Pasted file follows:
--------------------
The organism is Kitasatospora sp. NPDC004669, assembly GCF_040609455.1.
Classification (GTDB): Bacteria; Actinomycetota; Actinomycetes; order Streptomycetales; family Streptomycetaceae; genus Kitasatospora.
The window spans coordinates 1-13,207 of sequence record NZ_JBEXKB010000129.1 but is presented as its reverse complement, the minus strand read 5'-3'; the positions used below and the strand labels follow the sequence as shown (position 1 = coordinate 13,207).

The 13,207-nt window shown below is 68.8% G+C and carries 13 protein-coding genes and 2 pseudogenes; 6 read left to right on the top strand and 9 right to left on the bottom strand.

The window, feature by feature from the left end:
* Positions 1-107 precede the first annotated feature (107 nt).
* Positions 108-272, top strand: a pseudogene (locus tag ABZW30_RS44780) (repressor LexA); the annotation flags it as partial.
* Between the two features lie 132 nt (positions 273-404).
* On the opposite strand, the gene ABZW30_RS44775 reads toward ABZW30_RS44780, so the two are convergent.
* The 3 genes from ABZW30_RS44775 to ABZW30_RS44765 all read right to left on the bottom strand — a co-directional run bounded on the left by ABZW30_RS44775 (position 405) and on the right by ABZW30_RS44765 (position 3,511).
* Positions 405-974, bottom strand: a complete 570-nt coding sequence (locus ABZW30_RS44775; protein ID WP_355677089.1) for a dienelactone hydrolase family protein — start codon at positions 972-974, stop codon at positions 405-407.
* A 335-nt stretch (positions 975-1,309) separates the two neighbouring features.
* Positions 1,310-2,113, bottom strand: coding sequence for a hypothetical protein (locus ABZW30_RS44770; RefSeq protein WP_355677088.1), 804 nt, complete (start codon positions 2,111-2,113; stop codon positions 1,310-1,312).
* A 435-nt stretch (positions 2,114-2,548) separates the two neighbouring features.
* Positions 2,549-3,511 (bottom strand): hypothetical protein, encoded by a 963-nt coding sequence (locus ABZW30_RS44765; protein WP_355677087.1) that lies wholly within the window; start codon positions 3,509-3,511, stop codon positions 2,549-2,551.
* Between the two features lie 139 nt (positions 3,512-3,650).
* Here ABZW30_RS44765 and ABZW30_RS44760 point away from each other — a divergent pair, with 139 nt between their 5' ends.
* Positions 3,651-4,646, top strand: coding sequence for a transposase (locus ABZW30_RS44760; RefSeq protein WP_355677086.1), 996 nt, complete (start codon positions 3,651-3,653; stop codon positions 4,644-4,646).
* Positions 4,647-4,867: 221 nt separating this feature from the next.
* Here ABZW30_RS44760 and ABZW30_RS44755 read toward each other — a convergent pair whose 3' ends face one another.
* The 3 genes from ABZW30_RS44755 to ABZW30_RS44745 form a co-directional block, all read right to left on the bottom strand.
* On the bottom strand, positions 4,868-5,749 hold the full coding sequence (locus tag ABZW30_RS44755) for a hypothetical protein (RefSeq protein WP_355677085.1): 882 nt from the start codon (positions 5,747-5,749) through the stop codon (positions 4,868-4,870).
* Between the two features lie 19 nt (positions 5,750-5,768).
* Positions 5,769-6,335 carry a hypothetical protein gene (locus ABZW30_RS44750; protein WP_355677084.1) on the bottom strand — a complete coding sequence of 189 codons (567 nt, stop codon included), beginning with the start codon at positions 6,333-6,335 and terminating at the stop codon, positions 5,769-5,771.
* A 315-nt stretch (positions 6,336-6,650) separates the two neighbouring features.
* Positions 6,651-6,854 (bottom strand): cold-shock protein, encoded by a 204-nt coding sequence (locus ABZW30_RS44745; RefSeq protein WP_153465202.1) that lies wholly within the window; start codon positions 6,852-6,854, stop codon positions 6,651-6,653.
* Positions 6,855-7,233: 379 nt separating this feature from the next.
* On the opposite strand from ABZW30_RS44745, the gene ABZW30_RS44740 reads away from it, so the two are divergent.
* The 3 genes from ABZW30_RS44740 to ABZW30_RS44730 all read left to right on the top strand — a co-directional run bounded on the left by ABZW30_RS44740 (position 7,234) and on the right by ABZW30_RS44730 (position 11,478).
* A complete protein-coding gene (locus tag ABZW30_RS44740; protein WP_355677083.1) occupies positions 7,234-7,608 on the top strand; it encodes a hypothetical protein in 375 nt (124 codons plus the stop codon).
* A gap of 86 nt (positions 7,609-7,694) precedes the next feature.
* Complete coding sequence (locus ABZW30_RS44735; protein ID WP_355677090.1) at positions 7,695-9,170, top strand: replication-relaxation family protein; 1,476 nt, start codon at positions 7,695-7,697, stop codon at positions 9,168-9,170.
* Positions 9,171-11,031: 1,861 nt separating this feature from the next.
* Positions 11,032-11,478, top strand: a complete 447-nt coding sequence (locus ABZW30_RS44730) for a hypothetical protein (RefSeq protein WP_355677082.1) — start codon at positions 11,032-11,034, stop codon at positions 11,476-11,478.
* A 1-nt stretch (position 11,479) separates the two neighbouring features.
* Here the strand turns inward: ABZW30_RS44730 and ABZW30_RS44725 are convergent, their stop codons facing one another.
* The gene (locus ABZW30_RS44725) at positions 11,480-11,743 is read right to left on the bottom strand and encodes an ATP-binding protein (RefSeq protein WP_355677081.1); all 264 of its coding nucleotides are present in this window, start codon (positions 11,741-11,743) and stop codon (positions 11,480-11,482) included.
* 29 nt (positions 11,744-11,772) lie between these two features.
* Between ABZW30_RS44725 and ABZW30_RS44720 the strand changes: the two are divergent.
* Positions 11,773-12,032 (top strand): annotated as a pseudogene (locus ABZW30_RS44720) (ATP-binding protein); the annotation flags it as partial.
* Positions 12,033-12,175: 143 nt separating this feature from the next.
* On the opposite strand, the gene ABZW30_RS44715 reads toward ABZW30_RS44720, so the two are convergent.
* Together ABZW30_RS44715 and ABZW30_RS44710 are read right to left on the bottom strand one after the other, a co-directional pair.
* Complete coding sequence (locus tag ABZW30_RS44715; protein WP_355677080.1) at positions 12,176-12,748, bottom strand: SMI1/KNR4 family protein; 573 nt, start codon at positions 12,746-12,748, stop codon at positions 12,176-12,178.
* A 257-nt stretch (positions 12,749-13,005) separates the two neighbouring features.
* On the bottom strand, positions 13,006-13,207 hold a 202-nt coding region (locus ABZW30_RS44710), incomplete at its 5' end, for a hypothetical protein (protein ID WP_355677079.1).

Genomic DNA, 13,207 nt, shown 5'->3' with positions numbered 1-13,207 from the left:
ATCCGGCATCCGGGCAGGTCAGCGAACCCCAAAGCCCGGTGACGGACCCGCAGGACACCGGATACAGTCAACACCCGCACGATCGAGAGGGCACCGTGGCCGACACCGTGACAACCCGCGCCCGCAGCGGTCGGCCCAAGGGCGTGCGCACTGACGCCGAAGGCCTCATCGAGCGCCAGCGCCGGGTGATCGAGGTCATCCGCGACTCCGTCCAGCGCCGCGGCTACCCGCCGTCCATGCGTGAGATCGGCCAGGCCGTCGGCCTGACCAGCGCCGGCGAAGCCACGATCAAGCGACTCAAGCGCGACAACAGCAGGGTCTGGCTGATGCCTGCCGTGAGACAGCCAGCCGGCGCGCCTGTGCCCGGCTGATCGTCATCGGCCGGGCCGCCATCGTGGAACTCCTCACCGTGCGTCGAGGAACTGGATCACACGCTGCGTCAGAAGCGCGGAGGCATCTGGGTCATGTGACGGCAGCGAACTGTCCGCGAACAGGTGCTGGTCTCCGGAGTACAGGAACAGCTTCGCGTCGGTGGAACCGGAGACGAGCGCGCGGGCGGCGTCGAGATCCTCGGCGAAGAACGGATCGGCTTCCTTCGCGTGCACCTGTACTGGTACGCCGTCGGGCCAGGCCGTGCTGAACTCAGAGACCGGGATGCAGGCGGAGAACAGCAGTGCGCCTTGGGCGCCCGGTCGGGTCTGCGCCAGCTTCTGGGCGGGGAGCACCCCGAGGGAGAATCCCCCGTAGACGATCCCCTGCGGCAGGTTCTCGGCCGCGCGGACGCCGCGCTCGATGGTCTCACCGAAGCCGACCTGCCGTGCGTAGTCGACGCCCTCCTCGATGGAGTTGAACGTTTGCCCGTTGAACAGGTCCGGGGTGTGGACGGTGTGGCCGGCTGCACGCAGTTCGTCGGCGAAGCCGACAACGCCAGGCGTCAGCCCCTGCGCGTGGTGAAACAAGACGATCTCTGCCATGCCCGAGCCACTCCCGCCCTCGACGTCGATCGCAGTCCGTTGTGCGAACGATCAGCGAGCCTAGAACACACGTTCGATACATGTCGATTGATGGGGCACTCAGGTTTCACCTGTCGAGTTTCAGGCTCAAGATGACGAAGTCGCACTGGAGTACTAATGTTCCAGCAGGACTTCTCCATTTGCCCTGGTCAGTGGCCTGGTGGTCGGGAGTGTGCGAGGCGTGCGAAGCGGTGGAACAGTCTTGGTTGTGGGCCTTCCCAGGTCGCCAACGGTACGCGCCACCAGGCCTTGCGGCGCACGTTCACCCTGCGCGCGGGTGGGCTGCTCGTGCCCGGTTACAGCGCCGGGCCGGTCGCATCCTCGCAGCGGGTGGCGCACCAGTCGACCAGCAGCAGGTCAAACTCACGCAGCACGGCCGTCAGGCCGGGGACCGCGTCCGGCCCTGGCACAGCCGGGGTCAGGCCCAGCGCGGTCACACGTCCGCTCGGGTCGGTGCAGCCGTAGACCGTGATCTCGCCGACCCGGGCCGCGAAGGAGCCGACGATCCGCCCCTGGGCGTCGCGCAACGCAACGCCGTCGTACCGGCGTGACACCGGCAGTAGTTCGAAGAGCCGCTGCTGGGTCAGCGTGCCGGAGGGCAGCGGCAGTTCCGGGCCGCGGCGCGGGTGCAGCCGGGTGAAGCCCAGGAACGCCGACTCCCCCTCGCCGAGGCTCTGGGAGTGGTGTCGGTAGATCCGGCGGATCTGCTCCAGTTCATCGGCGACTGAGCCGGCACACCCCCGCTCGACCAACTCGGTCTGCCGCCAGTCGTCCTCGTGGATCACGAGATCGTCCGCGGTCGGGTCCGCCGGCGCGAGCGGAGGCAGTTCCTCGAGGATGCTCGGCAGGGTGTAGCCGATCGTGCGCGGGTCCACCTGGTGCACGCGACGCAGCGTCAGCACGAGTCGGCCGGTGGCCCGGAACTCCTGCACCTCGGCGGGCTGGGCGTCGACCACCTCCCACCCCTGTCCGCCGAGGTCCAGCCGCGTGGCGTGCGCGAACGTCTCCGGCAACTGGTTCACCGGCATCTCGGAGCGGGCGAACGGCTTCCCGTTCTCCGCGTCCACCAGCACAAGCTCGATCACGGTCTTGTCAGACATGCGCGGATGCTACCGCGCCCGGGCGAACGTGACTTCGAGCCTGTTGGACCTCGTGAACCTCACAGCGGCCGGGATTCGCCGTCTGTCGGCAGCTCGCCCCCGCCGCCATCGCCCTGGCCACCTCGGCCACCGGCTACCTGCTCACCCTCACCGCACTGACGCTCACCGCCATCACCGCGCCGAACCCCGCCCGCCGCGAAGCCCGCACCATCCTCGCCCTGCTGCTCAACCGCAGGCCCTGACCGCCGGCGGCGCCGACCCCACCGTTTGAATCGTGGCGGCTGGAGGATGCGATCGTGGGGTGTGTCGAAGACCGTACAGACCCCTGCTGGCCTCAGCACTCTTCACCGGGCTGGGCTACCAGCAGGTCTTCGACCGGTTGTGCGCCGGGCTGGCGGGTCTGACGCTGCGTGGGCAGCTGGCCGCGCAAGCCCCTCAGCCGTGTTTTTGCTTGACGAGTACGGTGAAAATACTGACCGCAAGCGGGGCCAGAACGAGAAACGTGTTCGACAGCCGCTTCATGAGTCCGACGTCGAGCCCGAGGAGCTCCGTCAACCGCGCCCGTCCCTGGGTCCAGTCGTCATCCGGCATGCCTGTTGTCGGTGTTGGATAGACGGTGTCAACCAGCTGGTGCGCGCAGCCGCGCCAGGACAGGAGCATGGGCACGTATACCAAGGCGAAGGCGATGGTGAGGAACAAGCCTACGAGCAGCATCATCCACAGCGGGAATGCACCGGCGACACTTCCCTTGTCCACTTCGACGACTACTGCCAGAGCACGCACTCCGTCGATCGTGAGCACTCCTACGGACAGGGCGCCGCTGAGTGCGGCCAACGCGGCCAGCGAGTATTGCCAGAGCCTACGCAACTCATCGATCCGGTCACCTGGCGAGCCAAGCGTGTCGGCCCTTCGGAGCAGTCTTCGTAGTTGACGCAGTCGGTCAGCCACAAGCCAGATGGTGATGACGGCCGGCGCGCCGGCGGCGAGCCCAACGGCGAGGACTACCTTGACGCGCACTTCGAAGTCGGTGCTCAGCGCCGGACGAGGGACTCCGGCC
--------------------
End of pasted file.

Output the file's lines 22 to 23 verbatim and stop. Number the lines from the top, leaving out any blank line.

* On the bottom strand, positions 4,868-5,749 hold the full coding sequence (locus tag ABZW30_RS44755) for a hypothetical protein (RefSeq protein WP_355677085.1): 882 nt from the start codon (positions 5,747-5,749) through the stop codon (positions 4,868-4,870).
* Between the two features lie 19 nt (positions 5,750-5,768).